REVIEW: Alien: Covenant

13 05 2017

Comparisons are inevitable when it comes to long-standing movie franchises, particularly when they tell standalone stories. More than, less than, greater than, better than … “Alien: Covenant” is all over the map as it relates to the other films in the series, particularly the 1979 original and Ridley Scott’s last outing with the xenomorphs, 2012’s “Prometheus.”

The film boasts two obvious strengths. The first and most obvious is its fidelity to the body horror of “Alien,” moving away from the more restrained suspense and action-style trappings of its predecessor. “Alien: Covenant” is unabashedly trying to scare us, and it works – especially given the airborne alien pathogen that quickly infects the Covenant crew. You know, in case the tactile terror of the usual entry wasn’t frightening enough.

Screenwriters John Logan and Dante Harper also endow the film with a keen sense of cosmological curiosity. “Prometheus” dabbled in issues of faith through the character of Dr. Elizabeth Shaw, a devout Christian forced to confront her notions of God in the wake of both scientific discoveries and the cruelty of nature. Though there’s one overtly religious character in “Alien: Covenant,” Billy Crudup’s Captain Oram, the existential questions are more deeply rooted in the story than just one character’s experience. The film locates something more terrifying than chest-bursting extraterrestrial life: artificial intelligence with a God complex and an intent to create (and thus destroy).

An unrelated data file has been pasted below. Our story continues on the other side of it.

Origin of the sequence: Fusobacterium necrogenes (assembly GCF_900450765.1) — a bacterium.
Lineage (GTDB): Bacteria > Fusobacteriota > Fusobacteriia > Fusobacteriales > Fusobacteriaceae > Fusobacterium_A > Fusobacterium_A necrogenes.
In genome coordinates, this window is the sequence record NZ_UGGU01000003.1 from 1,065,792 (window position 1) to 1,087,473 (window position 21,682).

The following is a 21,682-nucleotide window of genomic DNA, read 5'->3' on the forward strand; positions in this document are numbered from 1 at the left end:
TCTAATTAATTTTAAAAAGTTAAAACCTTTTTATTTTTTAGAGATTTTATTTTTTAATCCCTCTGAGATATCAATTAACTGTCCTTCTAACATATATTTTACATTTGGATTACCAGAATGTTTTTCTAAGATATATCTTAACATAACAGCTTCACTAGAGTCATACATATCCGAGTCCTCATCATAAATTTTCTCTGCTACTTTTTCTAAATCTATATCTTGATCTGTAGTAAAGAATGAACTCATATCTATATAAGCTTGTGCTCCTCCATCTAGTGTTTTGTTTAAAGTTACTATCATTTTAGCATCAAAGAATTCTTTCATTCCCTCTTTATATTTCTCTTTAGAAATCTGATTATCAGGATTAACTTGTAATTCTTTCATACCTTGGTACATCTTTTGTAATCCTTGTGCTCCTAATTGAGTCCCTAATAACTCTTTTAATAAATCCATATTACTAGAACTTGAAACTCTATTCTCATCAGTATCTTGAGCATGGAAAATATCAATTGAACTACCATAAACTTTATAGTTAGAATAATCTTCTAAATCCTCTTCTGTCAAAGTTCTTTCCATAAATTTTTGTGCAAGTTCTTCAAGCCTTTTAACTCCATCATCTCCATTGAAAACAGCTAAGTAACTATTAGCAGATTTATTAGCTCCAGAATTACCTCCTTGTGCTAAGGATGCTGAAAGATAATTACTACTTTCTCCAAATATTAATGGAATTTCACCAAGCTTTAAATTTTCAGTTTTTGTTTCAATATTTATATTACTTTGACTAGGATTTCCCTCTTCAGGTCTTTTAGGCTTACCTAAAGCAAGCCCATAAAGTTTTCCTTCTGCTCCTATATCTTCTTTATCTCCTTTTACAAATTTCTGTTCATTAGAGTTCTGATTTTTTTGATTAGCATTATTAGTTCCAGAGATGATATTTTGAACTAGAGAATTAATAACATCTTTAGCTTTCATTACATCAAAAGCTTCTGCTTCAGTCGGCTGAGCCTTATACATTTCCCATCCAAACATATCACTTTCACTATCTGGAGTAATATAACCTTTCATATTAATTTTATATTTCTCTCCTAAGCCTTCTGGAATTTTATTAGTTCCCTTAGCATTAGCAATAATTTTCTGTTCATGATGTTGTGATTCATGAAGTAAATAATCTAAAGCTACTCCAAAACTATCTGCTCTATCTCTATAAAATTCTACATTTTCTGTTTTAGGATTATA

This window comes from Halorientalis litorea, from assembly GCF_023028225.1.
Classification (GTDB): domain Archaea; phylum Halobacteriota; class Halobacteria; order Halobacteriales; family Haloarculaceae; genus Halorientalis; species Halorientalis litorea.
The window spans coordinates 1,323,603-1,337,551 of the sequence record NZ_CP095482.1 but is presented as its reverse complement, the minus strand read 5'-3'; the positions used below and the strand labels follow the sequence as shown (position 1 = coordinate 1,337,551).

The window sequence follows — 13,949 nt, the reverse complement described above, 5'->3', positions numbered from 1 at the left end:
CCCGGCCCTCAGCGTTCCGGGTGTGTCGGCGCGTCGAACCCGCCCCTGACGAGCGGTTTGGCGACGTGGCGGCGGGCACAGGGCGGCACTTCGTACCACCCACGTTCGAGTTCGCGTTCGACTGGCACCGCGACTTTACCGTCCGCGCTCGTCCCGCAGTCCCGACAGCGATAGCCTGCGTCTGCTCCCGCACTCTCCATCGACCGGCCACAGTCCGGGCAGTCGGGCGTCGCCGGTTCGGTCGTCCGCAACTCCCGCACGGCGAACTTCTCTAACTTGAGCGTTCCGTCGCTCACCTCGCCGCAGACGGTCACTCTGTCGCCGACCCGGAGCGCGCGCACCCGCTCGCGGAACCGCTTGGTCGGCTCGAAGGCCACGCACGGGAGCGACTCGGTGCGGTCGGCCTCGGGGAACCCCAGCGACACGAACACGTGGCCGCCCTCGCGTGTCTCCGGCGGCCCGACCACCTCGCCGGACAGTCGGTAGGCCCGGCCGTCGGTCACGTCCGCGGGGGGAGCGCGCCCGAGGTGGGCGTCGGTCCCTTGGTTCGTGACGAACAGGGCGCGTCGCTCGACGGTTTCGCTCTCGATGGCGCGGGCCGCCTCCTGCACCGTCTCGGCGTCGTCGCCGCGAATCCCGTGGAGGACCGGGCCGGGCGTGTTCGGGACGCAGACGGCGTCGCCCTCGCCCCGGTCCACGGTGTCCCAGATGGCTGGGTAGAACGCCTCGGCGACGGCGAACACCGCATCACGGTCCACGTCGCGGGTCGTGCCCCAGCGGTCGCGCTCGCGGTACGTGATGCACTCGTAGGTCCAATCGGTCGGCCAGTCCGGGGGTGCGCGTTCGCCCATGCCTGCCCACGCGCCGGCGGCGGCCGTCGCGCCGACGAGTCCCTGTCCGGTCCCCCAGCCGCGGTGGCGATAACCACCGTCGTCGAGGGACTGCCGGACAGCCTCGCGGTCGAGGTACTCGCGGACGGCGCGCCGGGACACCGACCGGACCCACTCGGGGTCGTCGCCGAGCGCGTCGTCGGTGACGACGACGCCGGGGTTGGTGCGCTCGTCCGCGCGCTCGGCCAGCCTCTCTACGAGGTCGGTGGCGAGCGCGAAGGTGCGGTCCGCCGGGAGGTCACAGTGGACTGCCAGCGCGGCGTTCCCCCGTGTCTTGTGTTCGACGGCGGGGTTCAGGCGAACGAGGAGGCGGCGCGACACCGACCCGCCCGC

*mild spoilers after the break – continue at your own risk*

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